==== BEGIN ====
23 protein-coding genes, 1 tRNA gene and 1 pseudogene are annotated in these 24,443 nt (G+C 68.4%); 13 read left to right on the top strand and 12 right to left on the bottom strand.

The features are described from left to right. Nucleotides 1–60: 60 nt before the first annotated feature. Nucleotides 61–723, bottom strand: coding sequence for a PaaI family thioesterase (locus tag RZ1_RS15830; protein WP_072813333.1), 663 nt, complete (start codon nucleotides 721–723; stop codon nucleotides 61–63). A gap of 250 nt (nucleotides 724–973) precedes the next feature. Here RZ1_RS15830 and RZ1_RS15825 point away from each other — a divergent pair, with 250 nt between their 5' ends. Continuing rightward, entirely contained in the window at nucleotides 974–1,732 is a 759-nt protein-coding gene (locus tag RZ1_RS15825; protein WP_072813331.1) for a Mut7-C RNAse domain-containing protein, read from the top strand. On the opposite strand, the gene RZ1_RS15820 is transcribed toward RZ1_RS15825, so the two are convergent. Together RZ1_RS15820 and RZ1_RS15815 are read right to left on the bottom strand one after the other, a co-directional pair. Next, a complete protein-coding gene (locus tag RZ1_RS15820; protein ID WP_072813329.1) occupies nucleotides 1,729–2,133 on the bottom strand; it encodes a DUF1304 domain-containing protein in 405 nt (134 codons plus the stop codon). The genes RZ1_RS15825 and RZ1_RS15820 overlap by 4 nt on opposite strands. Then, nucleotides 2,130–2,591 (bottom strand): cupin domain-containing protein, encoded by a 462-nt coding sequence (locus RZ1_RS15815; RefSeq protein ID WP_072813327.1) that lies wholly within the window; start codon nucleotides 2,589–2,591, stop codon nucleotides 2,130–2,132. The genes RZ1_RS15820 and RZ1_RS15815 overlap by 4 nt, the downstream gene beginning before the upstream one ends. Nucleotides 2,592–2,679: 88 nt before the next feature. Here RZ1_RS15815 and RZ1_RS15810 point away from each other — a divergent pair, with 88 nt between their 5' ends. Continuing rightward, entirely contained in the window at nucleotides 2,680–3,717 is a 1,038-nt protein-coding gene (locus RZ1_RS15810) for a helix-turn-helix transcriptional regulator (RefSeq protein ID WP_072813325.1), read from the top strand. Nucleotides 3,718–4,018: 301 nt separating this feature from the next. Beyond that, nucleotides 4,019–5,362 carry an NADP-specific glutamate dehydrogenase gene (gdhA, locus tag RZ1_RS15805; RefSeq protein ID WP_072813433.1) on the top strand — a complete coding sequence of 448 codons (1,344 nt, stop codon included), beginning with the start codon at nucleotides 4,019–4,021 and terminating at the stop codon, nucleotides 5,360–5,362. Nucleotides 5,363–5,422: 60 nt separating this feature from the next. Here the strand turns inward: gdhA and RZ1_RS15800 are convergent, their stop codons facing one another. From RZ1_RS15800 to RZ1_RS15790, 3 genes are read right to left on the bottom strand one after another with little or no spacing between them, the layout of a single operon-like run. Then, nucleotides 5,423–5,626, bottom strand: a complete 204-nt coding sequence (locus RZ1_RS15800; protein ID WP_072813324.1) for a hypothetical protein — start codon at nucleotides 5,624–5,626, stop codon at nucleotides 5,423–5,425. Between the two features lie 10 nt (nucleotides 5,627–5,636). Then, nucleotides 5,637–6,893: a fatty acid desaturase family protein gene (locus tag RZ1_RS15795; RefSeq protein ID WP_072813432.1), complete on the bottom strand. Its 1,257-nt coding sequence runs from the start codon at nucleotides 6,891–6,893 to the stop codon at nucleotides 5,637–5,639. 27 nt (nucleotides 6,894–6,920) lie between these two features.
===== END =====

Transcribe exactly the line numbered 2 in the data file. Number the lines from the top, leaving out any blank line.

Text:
The features are described from left to right. Nucleotides 1–60: 60 nt before the first annotated feature. Nucleotides 61–723, bottom strand: coding sequence for a PaaI family thioesterase (locus tag RZ1_RS15830; protein WP_072813333.1), 663 nt, complete (start codon nucleotides 721–723; stop codon nucleotides 61–63). A gap of 250 nt (nucleotides 724–973) precedes the next feature. Here RZ1_RS15830 and RZ1_RS15825 point away from each other — a divergent pair, with 250 nt between their 5' ends. Continuing rightward, entirely contained in the window at nucleotides 974–1,732 is a 759-nt protein-coding gene (locus tag RZ1_RS15825; protein WP_072813331.1) for a Mut7-C RNAse domain-containing protein, read from the top strand. On the opposite strand, the gene RZ1_RS15820 is transcribed toward RZ1_RS15825, so the two are convergent. Together RZ1_RS15820 and RZ1_RS15815 are read right to left on the bottom strand one after the other, a co-directional pair. Next, a complete protein-coding gene (locus tag RZ1_RS15820; protein ID WP_072813329.1) occupies nucleotides 1,729–2,133 on the bottom strand; it encodes a DUF1304 domain-containing protein in 405 nt (134 codons plus the stop codon). The genes RZ1_RS15825 and RZ1_RS15820 overlap by 4 nt on opposite strands. Then, nucleotides 2,130–2,591 (bottom strand): cupin domain-containing protein, encoded by a 462-nt coding sequence (locus RZ1_RS15815; RefSeq protein ID WP_072813327.1) that lies wholly within the window; start codon nucleotides 2,589–2,591, stop codon nucleotides 2,130–2,132. The genes RZ1_RS15820 and RZ1_RS15815 overlap by 4 nt, the downstream gene beginning before the upstream one ends. Nucleotides 2,592–2,679: 88 nt before the next feature. Here RZ1_RS15815 and RZ1_RS15810 point away from each other — a divergent pair, with 88 nt between their 5' ends. Continuing rightward, entirely contained in the window at nucleotides 2,680–3,717 is a 1,038-nt protein-coding gene (locus RZ1_RS15810) for a helix-turn-helix transcriptional regulator (RefSeq protein ID WP_072813325.1), read from the top strand. Nucleotides 3,718–4,018: 301 nt separating this feature from the next. Beyond that, nucleotides 4,019–5,362 carry an NADP-specific glutamate dehydrogenase gene (gdhA, locus tag RZ1_RS15805; RefSeq protein ID WP_072813433.1) on the top strand — a complete coding sequence of 448 codons (1,344 nt, stop codon included), beginning with the start codon at nucleotides 4,019–4,021 and terminating at the stop codon, nucleotides 5,360–5,362. Nucleotides 5,363–5,422: 60 nt separating this feature from the next. Here the strand turns inward: gdhA and RZ1_RS15800 are convergent, their stop codons facing one another. From RZ1_RS15800 to RZ1_RS15790, 3 genes are read right to left on the bottom strand one after another with little or no spacing between them, the layout of a single operon-like run. Then, nucleotides 5,423–5,626, bottom strand: a complete 204-nt coding sequence (locus RZ1_RS15800; protein ID WP_072813324.1) for a hypothetical protein — start codon at nucleotides 5,624–5,626, stop codon at nucleotides 5,423–5,425. Between the two features lie 10 nt (nucleotides 5,627–5,636). Then, nucleotides 5,637–6,893: a fatty acid desaturase family protein gene (locus tag RZ1_RS15795; RefSeq protein ID WP_072813432.1), complete on the bottom strand. Its 1,257-nt coding sequence runs from the start codon at nucleotides 6,891–6,893 to the stop codon at nucleotides 5,637–5,639. 27 nt (nucleotides 6,894–6,920) lie between these two features.